2010 UK Election, Neill Harvey-Smith, View by election

Harvey-Smith: Clegg wins second UK leaders’ debate

Judge: Neill Harvey-Smith

Winner: Nick Clegg

Scores: Brown 80 | Cameron 76 | Clegg 82

Nick Clegg gave a strong and assured performance, handling the expected attacks from other leaders very well and arguing with clarity and optimism.

David Cameron was more fluent than last week and stronger stylistically. But he managed to sound like a man apart from the debate. Depending on your view, he either transcended the debate brilliantly – or – he looked like the third-party candidate rather than the Prime Minister in waiting.

As this is a debate adjudication, I am forced to criticise him for failure to engage. Apart from a one-off show of anger over the contents of campaign leaflets, he took the path of calmness and moderation – on defence, immigration, and the EU – to the point of ignoring others’ contributions. He engaged less than the other two candidates. He did not defend his position directly when attacked, which left uncertainty around his positions – for example, on leaving the EPP – and avoided attacking the government when the opportunity arose – for example, on pensions. Cameron used greater nuance of tone, a bit of humour and more subtle use of illustrative anecdotes than last week.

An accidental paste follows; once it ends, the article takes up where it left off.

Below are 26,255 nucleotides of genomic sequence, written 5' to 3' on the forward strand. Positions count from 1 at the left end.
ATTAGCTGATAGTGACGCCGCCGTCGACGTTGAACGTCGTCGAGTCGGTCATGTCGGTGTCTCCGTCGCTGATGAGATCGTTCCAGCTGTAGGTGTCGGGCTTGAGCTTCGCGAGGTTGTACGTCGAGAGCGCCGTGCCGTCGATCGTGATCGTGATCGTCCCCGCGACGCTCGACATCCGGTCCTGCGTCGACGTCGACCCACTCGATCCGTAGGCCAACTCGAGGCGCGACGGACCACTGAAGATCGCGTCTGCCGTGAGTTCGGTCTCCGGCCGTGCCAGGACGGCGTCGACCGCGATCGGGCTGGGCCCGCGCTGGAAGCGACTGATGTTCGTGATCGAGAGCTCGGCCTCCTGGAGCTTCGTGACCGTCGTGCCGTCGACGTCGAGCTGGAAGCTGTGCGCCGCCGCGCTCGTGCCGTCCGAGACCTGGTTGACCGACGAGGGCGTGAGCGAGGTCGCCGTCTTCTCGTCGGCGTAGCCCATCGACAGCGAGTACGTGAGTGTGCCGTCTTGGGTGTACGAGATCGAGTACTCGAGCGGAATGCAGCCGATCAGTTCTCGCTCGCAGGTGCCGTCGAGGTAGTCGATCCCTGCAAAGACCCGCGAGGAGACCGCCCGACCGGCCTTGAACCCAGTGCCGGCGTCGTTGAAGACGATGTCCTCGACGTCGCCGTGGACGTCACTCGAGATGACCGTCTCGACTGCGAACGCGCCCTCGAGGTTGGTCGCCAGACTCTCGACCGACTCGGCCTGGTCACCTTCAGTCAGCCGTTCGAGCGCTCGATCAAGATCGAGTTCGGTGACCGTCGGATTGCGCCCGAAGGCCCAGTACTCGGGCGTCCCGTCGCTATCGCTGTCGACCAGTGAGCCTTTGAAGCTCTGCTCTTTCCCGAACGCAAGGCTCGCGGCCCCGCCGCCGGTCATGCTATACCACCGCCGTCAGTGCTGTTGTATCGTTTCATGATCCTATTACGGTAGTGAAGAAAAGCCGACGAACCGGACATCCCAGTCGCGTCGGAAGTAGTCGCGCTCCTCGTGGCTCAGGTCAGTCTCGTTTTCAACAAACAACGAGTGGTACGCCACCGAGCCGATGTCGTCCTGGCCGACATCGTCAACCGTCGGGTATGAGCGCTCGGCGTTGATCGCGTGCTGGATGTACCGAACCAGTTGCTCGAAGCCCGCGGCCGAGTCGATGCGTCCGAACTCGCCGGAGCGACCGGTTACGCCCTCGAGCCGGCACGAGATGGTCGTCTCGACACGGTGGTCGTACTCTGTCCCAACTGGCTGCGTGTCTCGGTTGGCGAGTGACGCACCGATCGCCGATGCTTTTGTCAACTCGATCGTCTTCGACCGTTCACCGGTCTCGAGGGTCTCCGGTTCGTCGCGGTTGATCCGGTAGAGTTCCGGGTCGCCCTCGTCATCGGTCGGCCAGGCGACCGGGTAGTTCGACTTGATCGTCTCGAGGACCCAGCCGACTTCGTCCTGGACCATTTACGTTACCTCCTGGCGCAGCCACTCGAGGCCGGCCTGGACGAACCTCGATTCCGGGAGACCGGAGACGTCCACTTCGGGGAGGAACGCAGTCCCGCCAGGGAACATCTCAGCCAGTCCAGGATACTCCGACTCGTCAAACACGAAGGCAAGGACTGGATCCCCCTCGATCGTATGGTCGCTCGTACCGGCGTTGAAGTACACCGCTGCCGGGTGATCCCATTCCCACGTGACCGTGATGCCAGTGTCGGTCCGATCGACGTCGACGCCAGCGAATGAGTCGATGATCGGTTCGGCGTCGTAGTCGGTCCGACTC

The focus of disagreement was between Nick Clegg and Gordon Brown. On Trident, it was Brown who repeatedly attacked Clegg as “a risk to security”, to “get real” and for rejecting nuclear power. Nick Clegg challenged the Prime Minister more strongly and immediately than David Cameron did when attacked, memorably on immigration “you don’t even know where they are”. Most of the time, they appeared to be the incumbent and challenger.

Gordon Brown was much improved, making his arguments with great clarity and challenging the other two leaders to defend their positions. Despite the troubling lack of control over his smile, he was presentationally strong in his use of language. Again, he was able to position himself as just one of three leaders with his own programme to put to the country, rather than a man defending a 13-year record. That helped him strategically. But his joke was weak, he was forced to say he didn’t authorise his own election leaflets and his efforts to persuade people to fear the other parties were of limited impact.

Nick Clegg used clear, simple language, had a strong and forceful manner without deviating with his plan to address questioners and the camera directly. He argued difficult policies well, for example, enlisting generals in favour of his Trident policy, and managed to remain reasonable and logical without weakening his positions. He sounded passionate about issues like pensioner poverty and retained an eye for pulling the debate out of cul-de-sacs, pulling the question on dignity in old age back to the questioner when Cameron and Brown sparred over leaflets.

It was a much better debate, both in content and style, and the speaker marks reflect that improvement. All the speakers performed more impressively than first time around.

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